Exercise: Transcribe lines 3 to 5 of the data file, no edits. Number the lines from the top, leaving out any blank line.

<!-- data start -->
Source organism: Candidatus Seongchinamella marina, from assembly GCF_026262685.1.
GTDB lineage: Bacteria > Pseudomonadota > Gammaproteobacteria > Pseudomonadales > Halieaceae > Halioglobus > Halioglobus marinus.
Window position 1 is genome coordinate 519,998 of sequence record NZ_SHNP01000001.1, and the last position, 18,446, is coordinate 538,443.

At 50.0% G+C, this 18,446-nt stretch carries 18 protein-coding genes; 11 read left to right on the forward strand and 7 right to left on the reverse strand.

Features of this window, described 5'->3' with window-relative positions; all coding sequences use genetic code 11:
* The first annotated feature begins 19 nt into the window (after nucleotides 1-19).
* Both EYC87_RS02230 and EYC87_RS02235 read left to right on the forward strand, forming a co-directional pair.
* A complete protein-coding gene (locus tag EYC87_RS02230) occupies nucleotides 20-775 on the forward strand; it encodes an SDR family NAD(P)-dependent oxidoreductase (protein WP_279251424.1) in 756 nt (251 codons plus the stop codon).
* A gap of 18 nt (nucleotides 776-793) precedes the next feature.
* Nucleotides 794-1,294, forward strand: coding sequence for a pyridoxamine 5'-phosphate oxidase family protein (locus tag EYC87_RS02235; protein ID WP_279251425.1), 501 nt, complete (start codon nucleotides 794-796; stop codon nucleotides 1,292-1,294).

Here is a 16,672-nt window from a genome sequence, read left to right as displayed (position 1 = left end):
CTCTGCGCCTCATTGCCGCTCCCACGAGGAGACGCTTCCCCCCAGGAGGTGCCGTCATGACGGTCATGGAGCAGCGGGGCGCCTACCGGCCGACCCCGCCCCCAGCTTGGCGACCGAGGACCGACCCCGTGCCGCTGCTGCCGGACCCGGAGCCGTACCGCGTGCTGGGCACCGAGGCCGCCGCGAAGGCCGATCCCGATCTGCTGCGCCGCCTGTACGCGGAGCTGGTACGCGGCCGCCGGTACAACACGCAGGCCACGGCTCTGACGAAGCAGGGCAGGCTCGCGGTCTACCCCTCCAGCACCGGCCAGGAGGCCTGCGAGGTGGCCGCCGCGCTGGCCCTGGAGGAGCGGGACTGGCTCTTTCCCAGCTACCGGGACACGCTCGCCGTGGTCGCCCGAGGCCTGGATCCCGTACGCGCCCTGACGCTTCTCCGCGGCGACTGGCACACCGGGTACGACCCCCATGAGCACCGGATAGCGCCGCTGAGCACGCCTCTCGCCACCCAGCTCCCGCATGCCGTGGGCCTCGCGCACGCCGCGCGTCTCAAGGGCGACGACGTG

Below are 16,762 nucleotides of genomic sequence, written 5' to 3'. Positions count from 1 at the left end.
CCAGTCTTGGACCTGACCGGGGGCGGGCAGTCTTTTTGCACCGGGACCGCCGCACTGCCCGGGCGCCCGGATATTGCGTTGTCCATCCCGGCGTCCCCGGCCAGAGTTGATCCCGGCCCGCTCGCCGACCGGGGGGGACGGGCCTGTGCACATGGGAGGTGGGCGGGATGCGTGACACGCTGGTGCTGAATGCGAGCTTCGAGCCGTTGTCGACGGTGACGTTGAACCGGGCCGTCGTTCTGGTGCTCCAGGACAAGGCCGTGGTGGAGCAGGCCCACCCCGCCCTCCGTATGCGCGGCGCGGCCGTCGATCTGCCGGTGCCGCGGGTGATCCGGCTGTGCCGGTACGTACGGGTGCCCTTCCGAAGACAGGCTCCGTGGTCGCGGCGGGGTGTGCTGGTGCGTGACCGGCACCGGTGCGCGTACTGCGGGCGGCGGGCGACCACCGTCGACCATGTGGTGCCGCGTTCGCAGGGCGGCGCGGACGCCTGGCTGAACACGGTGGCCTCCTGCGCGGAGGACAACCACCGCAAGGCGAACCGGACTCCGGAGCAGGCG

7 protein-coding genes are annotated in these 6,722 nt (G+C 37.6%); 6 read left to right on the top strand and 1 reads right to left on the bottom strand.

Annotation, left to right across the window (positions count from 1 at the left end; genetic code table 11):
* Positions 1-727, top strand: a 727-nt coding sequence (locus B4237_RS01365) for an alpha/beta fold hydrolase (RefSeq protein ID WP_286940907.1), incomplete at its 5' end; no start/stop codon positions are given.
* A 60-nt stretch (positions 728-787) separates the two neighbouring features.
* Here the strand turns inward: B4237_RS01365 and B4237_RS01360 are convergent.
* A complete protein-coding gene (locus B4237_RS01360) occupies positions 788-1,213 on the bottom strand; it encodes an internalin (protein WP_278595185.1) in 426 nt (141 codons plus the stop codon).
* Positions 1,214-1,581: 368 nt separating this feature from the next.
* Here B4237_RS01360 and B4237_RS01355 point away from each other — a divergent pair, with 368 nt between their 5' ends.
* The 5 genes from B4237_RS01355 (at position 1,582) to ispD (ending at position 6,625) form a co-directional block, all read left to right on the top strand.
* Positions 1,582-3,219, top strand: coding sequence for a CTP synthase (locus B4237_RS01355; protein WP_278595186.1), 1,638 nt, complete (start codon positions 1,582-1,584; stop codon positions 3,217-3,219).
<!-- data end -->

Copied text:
Window position 1 is genome coordinate 519,998 of sequence record NZ_SHNP01000001.1, and the last position, 18,446, is coordinate 538,443.

At 50.0% G+C, this 18,446-nt stretch carries 18 protein-coding genes; 11 read left to right on the forward strand and 7 right to left on the reverse strand.

Features of this window, described 5'->3' with window-relative positions; all coding sequences use genetic code 11: